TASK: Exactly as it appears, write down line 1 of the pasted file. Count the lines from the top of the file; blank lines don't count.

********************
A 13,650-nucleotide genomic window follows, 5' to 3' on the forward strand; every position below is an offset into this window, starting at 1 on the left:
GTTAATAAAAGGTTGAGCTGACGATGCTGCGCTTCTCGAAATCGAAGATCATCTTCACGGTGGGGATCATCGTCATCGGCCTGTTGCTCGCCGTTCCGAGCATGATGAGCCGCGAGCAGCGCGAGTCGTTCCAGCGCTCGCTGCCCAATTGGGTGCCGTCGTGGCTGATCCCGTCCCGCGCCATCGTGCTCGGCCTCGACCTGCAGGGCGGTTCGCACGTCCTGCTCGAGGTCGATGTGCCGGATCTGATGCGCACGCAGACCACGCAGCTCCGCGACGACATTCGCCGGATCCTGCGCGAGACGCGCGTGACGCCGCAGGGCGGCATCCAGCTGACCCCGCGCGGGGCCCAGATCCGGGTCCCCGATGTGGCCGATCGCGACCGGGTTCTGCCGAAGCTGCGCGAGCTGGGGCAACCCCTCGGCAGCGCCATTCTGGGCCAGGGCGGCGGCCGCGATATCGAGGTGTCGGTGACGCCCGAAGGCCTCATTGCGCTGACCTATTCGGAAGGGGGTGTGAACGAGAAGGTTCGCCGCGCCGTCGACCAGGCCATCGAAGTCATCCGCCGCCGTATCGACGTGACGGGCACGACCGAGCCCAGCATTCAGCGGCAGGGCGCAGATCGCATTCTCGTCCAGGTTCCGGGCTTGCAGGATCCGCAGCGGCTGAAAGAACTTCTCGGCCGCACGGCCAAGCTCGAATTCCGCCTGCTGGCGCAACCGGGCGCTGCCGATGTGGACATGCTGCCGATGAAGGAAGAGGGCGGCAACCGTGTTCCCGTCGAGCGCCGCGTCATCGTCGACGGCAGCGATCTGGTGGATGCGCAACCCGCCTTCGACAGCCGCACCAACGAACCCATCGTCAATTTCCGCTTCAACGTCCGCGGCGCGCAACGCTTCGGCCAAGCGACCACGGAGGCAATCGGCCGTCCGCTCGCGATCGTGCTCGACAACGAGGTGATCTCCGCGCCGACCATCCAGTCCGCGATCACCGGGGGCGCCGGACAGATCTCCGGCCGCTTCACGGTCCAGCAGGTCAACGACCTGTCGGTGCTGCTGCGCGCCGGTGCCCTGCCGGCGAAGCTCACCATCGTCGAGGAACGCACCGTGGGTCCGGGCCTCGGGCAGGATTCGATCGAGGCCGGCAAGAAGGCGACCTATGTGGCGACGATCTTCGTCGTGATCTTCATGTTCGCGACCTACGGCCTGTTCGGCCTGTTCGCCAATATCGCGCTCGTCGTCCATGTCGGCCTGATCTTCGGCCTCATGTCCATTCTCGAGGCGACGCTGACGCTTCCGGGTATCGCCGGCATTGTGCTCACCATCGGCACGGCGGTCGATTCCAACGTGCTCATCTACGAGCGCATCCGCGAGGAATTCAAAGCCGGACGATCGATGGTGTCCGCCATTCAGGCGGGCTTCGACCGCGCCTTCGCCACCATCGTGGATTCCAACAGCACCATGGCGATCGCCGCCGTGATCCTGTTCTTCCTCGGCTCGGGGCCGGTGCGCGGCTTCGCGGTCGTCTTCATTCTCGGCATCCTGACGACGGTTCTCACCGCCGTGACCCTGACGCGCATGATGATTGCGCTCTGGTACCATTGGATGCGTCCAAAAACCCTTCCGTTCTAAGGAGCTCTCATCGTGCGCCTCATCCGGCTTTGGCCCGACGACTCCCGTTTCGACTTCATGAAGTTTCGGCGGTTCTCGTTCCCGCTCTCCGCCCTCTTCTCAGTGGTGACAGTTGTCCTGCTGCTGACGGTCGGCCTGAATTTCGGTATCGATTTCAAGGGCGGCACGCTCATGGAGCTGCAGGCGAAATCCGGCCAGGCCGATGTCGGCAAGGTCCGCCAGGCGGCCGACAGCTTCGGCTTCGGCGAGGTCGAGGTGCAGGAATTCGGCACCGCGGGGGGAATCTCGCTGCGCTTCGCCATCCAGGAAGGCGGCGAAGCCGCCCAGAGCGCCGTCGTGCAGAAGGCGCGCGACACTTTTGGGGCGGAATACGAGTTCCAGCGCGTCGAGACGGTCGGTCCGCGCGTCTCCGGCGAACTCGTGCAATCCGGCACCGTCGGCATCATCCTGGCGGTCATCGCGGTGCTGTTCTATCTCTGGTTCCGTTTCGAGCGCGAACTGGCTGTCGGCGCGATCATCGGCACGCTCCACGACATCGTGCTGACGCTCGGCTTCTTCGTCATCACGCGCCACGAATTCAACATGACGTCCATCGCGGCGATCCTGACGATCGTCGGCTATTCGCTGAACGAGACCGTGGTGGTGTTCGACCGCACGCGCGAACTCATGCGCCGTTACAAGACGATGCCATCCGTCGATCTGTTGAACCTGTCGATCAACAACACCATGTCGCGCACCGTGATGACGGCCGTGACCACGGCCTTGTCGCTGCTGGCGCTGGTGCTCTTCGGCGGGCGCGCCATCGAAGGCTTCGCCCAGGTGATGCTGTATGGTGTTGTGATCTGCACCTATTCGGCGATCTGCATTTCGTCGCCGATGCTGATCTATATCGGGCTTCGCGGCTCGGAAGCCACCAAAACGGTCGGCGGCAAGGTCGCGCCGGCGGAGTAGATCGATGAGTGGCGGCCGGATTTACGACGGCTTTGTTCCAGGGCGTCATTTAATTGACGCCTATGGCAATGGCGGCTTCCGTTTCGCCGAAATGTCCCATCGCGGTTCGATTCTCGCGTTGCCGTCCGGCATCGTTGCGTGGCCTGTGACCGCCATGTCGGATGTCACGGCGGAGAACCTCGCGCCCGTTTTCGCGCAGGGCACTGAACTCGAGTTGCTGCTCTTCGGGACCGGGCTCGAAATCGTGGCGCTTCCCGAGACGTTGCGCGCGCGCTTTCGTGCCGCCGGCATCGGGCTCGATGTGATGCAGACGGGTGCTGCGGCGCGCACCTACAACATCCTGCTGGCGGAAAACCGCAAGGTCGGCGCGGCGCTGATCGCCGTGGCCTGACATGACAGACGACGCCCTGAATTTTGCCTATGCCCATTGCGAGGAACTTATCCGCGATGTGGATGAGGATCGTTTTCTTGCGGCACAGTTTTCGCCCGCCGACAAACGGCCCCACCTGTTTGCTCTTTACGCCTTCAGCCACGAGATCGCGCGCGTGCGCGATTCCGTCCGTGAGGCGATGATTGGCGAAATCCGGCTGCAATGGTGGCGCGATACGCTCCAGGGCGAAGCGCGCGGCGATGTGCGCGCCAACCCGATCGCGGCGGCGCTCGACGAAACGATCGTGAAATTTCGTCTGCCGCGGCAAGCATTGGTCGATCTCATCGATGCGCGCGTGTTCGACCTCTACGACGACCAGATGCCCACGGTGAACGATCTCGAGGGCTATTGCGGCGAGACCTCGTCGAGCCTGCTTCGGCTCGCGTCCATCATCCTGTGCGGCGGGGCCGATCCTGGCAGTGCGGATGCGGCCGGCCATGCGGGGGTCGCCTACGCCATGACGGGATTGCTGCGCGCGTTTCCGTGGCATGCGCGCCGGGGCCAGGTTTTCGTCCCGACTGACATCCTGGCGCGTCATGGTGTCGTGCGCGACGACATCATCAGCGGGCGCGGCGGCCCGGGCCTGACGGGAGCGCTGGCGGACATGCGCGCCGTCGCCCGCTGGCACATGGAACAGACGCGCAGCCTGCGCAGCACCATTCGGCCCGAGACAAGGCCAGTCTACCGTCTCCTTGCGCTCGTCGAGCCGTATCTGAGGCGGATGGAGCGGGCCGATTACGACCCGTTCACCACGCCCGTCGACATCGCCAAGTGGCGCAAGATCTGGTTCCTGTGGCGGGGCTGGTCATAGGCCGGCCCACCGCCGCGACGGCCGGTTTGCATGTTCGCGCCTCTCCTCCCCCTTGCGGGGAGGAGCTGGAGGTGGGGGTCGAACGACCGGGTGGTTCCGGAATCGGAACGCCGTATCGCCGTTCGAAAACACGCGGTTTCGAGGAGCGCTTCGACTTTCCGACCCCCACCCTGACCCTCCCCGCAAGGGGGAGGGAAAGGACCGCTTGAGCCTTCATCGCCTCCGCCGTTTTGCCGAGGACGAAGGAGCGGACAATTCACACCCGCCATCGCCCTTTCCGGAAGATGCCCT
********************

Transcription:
A 13,650-nucleotide genomic window follows, 5' to 3' on the forward strand; every position below is an offset into this window, starting at 1 on the left: